Rich kid Danny Churchill (Rooney) has a taste for wine, women and song, but not for higher education. So his father ships him to an all-male college out West where there's not supposed to ... See full summary »
A bumbling pants presser at an upscale hotel's valet service nurses an unrequited crush on a Broadway star. He gets more than he bargained for when she agrees to marry him, to spite her womanizing fiance, and encounters Nazi saboteurs.
Bob Gordon is staging a new Broadway Show, but he is short of money. He gets an offer of money by the young widow Lilian, if she can dance in his new show. Bert Keeler, a paper man, gets ... See full summary »
Ellen is a free spirited young woman in love with Doug. Sadly he must leave America for a two year job in Belgium. Ellen and Doug decide to spend their last weekend together in a tourist ... See full summary »
Thirteen women who were schoolmates send to a swami for their horoscopes. Little do they realize that Ursula, a half-breed Asian, is using her hypnotic powers over the swami and them to ... See full summary »
Johnny Brett and King Shaw are an unsuccessful dance team in New York. A producer discovers Brett as the new partner for Clare Bennett, but Brett, who thinks he is one of the people they lent money to gives him the name of his partner.
Steve Raleight wants to produce a show on Broadway. He finds a backer, Herman Whipple and a leading lady, Sally Lee. But Caroline Whipple forces Steve to use a known star, not a newcomer. ... See full summary »
Roy Del Ruth
Movie star Brooks Mason tries to avoid his fans and spend some weeks on vacation. When Hawaiian plantation owner George Smith is mistaken by Mason's fans for Mason and brought to Mason's home. They decide to exchange their identities for a few weeks. But George Smith is mobbed by Mason's fans again on a personal appearance tour in New York, Mason falls in love with dancer Dorothy March, who also is on her way to Hawaii. Problems for Mason arise due to the fact that Smith is engaged to Cecilia Grayson and her wealthy father believes that Smith has double-crossed him. Mason isn't able to establish a connection with Smith in New York due to his agent's orders. Written by
Stephan Eichenberg <firstname.lastname@example.org>
The entire "Hola E Pae" number of the Hawaiian Medley was inserted into the movie I Dood It (1943). See more »
[Millie has just spotted movie star Brooks Mason on the deck of a cruise ship]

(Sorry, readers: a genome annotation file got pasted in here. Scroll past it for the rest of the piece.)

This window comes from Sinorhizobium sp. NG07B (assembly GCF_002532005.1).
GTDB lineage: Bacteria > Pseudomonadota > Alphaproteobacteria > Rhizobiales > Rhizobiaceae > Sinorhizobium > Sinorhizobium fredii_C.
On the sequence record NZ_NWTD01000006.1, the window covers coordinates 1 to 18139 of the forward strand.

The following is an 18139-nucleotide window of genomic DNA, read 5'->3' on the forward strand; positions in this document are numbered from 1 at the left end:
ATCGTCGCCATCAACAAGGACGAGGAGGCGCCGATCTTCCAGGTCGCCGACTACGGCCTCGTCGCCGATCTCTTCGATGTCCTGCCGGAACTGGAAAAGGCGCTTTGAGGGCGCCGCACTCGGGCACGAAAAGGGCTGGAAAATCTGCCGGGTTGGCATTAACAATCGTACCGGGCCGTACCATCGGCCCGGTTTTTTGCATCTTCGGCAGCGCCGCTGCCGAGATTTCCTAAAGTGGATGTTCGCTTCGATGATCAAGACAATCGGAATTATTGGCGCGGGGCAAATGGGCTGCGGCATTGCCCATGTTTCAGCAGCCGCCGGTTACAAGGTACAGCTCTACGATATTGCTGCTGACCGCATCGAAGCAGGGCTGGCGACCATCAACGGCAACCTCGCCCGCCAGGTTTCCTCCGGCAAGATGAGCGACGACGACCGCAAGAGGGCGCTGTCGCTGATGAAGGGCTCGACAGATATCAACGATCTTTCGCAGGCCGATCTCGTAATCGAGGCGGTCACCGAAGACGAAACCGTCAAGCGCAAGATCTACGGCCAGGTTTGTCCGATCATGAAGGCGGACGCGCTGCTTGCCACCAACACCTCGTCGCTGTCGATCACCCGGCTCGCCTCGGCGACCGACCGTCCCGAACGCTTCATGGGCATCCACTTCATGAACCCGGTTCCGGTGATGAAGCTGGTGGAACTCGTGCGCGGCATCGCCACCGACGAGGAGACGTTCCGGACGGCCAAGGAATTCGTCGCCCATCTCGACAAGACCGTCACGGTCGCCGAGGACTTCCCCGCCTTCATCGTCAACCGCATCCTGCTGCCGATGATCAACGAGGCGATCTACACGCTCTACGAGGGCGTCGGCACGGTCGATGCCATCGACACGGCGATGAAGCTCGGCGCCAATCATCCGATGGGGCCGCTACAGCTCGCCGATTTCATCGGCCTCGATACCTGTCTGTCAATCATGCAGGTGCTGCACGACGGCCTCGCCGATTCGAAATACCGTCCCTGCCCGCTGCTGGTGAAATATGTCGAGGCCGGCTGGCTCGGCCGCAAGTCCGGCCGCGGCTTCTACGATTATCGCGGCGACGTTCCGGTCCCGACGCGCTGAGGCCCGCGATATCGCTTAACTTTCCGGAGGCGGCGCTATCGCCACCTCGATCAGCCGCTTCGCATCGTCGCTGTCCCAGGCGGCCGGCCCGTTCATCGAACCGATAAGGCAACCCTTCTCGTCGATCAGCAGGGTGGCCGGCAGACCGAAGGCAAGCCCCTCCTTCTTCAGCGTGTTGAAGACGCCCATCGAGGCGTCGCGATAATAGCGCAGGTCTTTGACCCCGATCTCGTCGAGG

Millie De Grasse:
My dream man! I'm gonna meet him in person. And I warn you, if he makes one false move, I'm his!
I suppose you think it'll do you a lot of good to throw yourself at him.
Millie De Grasse:
Throw myself at him? If I thought it would do any good, I'd have myself shot at him out of a cannon!
See more »
Not a great film but a pleasant way to pass the time
Honolulu's not perfect (in my opinion), starting with a rather ridiculous story with a tired scenario that can get confusingly told in places. It was unevenly paced, some parts were fine, others were rushed and others were pedestrian. George Burns doesn't really have a lot to do and was a touch bland, and his chemistry with Gracie Allen while pleasant could have shone more if they were on screen longer together, Allen's chemistry with Eleanor Powell fares much better. Honolulu is still a pleasant film though, that is not among the best film musicals but a long way from the worst. The score is lush and while the songs are not the most memorable set of songs from a musical they are still very good and well-placed, the title song, the Hawaiian Medley and The Leader Doesn't Like Music particularly good. Honolulu does have some witty dialogue, with Robert Young having some lovely comic moments, and the shipboard costume party was a lot of fun especially to see what the characters dressed up as. Terrific also was the choreography, the best being the hula dance(you'd be hard pressed to find a sexier one on film), Powell's homage to Bill "Bojangles" Robinson and the tap/skipping-rope routine, the last one possibly being the most complicated- a lot of people would find it impossible to do- but danced effortlessly by Powell. And despite the black-face in the Robinson homage causing alarm bells for some who are yet to see it there is nothing really offensive here, although the rather stereotypical and out of place Chinese valet character played by William Fung will not work for some. The direction is pedestrian at times in the non-musical scenes but is very efficient mostly while the performances are good too, Gracie Allen is adorable and very funny and Robert Young is charming and quite gifted in comedy. But Honolulu is Eleanor Powell's film, she radiates the screen and generates warmth and ease, plus her dancing is just incredible (easily among the best dancers on film). Overall, not great but pleasant entertainment. 6/10 Bethany Cox
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